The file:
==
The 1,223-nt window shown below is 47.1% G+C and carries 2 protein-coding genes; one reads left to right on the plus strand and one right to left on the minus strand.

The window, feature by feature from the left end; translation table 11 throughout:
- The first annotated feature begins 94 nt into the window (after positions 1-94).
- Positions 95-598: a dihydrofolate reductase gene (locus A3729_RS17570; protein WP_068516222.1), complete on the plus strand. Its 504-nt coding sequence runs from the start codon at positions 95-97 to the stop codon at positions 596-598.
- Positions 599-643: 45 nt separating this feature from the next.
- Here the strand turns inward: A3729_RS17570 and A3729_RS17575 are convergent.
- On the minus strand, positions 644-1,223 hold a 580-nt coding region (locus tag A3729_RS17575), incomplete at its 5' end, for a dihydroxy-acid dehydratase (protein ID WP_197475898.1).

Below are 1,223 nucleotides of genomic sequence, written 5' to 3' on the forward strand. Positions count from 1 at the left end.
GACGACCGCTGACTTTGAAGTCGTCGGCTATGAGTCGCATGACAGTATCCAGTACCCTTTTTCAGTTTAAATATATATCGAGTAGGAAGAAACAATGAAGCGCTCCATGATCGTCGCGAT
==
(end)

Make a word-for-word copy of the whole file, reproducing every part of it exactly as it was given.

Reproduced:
The 1,223-nt window shown below is 47.1% G+C and carries 2 protein-coding genes; one reads left to right on the plus strand and one right to left on the minus strand.

The window, feature by feature from the left end; translation table 11 throughout:
- The first annotated feature begins 94 nt into the window (after positions 1-94).
- Positions 95-598: a dihydrofolate reductase gene (locus A3729_RS17570; protein WP_068516222.1), complete on the plus strand. Its 504-nt coding sequence runs from the start codon at positions 95-97 to the stop codon at positions 596-598.
- Positions 599-643: 45 nt separating this feature from the next.
- Here the strand turns inward: A3729_RS17570 and A3729_RS17575 are convergent.
- On the minus strand, positions 644-1,223 hold a 580-nt coding region (locus tag A3729_RS17575), incomplete at its 5' end, for a dihydroxy-acid dehydratase (protein ID WP_197475898.1).

Below are 1,223 nucleotides of genomic sequence, written 5' to 3' on the forward strand. Positions count from 1 at the left end.
GACGACCGCTGACTTTGAAGTCGTCGGCTATGAGTCGCATGACAGTATCCAGTACCCTTTTTCAGTTTAAATATATATCGAGTAGGAAGAAACAATGAAGCGCTCCATGATCGTCGCGAT